The REINS (Regulations from the Executive in Need of Scrutiny) Act was a bill that would have stipulated that any proposed major rule would only go into effect if it were approved by both houses of Congress and signed by the President—which would effectively doom most such regulations whenever there was a split Congress or different parties in control of the two branches. This bill passed the GOP-controlled House in several Congresses, and was gaining some support in the Senate as well. Ron’s article (the title of which says it all) helped put this proposal in a proper light, The REINS Act: Unbridled Impediment to Regulation, 83 Geo. Wash. L. Rev. 1446 (2015). 

Another, broader, amendment to the APA’s rulemaking process known as the Regulatory Accountability Act, originally introduced in 2011, was also on a similar track during this period. It too had passed the House and was gaining traction in the Senate. While there were some useful reforms in the bill, these were far outweighed by the across-the-board provisions requiring extensive new analytical and judicial review requirements for rules and reviving the use of the long discredited “formal” rulemaking. Ron led the effort to organize a detailed 37-page letter from the Section to Congress commenting extensively and mostly skeptically about how this bill would impact the rulemaking process, and helped the bill deservedly die on the vine.

Ron has testified many times on these matters before Congress. He also was one of the few contrarian speakers at a Department of Justice conference/rally during the Trump Administration on the need to “modernize” the APA. A final example of Ron’s activism in favor of “not fixing what is not broke” is his amicus brief (with Gillian Metzger) advocating for the retention of the Auer doctrine in the case of Kisor v. Wilkie, 139 S. Ct. 2400 (2019). Justice Kagan, writing for the majority to preserve the doctrine, prominently cited this brief, 139 S. Ct. at 2412.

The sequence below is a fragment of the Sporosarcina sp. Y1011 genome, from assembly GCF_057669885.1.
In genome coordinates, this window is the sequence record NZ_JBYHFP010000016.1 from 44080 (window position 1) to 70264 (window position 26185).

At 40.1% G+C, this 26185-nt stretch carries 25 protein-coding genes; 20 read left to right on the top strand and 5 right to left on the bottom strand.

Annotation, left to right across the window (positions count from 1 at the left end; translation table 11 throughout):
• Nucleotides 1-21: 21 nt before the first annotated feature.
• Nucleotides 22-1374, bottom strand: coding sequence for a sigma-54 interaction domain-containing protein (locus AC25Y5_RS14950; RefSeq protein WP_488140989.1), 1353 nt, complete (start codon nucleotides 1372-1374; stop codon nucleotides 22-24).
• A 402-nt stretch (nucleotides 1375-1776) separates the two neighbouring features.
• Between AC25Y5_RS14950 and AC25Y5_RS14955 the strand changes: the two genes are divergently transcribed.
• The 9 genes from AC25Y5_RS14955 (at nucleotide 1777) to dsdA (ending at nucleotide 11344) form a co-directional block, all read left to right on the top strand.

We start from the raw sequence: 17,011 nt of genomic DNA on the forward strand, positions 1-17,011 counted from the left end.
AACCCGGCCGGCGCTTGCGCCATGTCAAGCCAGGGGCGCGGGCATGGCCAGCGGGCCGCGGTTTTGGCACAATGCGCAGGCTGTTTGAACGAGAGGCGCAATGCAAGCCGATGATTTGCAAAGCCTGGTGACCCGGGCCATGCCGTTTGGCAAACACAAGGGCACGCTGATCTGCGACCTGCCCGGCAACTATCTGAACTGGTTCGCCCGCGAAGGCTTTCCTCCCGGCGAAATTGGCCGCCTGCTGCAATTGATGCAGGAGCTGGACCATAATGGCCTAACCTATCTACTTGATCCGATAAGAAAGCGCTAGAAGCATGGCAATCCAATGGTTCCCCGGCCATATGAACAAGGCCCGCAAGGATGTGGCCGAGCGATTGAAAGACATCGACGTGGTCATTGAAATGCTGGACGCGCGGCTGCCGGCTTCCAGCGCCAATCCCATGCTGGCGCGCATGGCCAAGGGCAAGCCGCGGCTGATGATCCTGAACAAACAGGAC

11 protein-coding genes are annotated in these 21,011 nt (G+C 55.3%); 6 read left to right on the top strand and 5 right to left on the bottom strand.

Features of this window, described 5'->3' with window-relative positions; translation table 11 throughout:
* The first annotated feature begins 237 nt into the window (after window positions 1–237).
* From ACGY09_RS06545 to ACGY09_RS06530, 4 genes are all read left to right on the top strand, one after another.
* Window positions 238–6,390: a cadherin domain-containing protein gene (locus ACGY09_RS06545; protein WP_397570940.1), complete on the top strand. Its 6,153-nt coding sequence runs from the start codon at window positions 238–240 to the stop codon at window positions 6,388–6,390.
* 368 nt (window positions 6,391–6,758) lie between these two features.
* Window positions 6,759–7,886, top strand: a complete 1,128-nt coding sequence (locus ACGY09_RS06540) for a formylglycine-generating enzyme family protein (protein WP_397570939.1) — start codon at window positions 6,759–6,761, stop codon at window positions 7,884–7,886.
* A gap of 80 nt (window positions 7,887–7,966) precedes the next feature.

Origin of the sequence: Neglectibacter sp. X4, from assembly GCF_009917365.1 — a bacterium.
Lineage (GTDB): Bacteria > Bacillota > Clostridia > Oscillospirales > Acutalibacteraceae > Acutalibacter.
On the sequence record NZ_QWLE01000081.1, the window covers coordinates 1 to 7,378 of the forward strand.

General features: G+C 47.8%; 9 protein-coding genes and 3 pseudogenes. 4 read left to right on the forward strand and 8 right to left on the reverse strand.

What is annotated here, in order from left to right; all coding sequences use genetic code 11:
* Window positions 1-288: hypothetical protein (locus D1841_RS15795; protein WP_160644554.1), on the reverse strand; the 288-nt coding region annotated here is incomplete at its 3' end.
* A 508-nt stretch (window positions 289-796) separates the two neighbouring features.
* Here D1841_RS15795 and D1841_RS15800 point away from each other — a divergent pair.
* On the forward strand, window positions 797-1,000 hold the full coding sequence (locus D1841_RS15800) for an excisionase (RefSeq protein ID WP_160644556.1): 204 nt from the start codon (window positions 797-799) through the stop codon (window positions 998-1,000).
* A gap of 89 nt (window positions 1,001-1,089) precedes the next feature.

In 2005, Ron wrote a discerning tribute to his (and my) Administrative Law teacher, Kenneth Culp David who had died in 2003. Ron wrote about him: “Davis left no doubts about his passionate conviction that the challenges of inducing agencies to perform their functions fairly and effectively were important, and that he had a host of worthwhile ideas about possible solutions to those problems.” The Administrative Law Legacy of Kenneth Culp Davis, 42 San Diego L. Rev. 315, 317 (2005).

In personality terms, Ron could not be more different than K.C. Davis. Ron is mild-mannered, unfailingly polite, and someone who looks for, and generally finds, a way to cool overly heated debates and to achieve a needed compromise. Professor Davis was not like that, he had his own rather single-minded approach, but I think that Ron’s description of him nonetheless also applies to Ron himself—both in terms of his passion and in his worthwhile ideas about solutions (and sometimes just as important) non-solutions.

Jeffrey Lubbers is a Professor of Practice in Administrative Law and former Research Director of the Administrative Conference of the United States, 1982-1995.

This post is part of the ABA Administrative Law Section Series Celebrating Public Service; all the posts in the series are collected here